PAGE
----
7.02.2019

Prattling On

Whatever character or plot decisions that are made during the course of writing a novel, an author can always count on the fact that the story will be filled with details. These can be personal, which emerge frequently in dialogue-driven stories. They can be descriptive for those who are either clear-sighted or given to metaphors. Yet the very profusion of possibilities raises a question: how do you recognize which details should be included?

In this post I’ll cover dialogue, since that constitutes more than half the text of most commercial novels. When does the natural flow of words—sounding right to the ear—spill over into nattering? Any writer knows that, especially on a day when you’re tired, entire pages can be spun out of a conversation between two characters. Such practice echoes real life. Just think of your average phone call to your mother. Does anyone escape without talking about minutia for at least twenty minutes?

Let’s stop right there for a moment. From such a phone call you already know what was wheat and what was chaff. You called your mother for a specific reason, say to check on Thanksgiving arrangements. You didn’t need to learn about her latest stomach ailment, or what that nasty Nancy Ross at the theater said to her, or the fact that your stepfather will be carving the turkey, the way he does every year. You knew, going in to the call, that you would endure nineteen minutes of an older person needing to talk in order to gain the one minute that will determine your plans in late November.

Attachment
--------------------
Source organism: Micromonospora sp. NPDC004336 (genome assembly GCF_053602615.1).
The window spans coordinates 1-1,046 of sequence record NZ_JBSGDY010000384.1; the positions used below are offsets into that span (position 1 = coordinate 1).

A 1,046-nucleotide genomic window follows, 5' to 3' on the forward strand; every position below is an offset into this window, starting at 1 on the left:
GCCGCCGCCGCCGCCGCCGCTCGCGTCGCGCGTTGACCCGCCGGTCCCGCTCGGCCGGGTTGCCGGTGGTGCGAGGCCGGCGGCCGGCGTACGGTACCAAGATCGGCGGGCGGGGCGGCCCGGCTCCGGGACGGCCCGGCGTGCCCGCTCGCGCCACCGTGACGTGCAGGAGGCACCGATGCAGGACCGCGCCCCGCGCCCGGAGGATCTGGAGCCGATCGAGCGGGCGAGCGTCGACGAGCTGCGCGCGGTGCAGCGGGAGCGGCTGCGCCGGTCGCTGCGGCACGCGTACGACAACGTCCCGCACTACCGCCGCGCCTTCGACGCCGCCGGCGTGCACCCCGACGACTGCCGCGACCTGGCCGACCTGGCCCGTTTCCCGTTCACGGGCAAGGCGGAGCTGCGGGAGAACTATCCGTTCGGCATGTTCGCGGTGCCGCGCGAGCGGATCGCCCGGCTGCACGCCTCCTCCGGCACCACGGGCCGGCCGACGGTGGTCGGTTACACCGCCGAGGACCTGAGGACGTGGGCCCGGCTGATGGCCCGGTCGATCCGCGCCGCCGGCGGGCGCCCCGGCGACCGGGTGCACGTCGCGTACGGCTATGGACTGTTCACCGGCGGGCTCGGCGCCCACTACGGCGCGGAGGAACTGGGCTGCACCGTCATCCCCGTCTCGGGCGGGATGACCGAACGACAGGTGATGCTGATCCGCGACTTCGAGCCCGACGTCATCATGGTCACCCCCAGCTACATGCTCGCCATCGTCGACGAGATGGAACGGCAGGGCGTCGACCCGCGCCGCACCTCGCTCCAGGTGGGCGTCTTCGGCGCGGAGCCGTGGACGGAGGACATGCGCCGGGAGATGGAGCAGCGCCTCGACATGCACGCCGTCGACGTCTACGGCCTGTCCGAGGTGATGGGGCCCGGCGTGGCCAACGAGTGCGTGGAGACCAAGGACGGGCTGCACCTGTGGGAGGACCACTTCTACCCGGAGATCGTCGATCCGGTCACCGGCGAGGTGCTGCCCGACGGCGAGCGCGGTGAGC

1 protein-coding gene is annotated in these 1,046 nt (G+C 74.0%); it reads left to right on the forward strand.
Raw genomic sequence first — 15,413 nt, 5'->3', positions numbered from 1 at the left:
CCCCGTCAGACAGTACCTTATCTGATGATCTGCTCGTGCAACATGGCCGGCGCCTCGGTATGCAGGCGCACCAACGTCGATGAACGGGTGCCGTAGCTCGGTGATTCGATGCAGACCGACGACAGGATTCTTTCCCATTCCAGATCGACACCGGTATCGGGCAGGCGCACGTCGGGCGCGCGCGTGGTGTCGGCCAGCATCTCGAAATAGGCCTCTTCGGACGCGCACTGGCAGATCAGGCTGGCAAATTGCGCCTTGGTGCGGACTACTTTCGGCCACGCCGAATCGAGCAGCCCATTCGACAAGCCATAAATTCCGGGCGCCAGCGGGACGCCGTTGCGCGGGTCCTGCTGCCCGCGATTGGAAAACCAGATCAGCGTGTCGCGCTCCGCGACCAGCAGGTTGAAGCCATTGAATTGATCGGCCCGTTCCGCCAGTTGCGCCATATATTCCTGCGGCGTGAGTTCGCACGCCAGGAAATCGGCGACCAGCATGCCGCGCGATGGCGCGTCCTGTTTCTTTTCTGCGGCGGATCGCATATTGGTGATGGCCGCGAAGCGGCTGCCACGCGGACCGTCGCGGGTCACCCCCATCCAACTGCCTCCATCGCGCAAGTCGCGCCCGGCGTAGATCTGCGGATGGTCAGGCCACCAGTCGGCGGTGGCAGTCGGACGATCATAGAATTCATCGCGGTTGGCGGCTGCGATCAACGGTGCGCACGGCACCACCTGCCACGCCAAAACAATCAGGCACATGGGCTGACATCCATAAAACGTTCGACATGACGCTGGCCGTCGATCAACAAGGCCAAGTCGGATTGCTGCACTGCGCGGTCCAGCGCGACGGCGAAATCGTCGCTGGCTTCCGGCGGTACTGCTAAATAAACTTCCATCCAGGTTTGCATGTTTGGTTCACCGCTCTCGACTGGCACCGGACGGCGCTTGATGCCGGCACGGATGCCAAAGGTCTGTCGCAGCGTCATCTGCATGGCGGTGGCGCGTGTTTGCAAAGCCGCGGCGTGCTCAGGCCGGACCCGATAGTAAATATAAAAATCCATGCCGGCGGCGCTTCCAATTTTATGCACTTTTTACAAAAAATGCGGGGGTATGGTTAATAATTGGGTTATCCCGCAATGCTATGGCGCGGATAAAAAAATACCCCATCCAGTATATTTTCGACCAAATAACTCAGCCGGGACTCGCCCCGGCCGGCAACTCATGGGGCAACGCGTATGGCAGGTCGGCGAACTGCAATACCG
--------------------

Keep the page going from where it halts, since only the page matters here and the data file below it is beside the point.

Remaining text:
When you review your dialogue passages, you can use the same filter. Start off by asking: what am I trying to accomplish during this conversation? How will the words spoken advance either the plot or your characterization? You do want a natural flow, because otherwise the dialogue will be stilted. Yet how much, really, is needed to set that base?

One handy tool is employing narrative summary as bridges during dialogue. If the natural flow starts to yammer, you can end the quoted material and condense the filler to a sentence or two. The narrative portion moves the reader from topic A to topic B without expending all the time it takes for a conversation to naturally bend in that direction. An example might be: “They kept on exchanging pleasantries until Gilbert got around to what he really wanted to say.” Then you jump to the next good part.

Exercise: One tactic that works less well is indirect quotes. While this sort of work can compress text material, it also can come to feel like remote-control storytelling. Are they talking or aren’t they? If you feel you should summarize, try for a single sentence in length to do that job. That’s the level of an executive summary, not a secondhand, passive narrative.

“Great people talk about ideas, average people talk about themselves, and small people talk about others.”
― John C. Maxwell

Copyright @ 2019, John Paine








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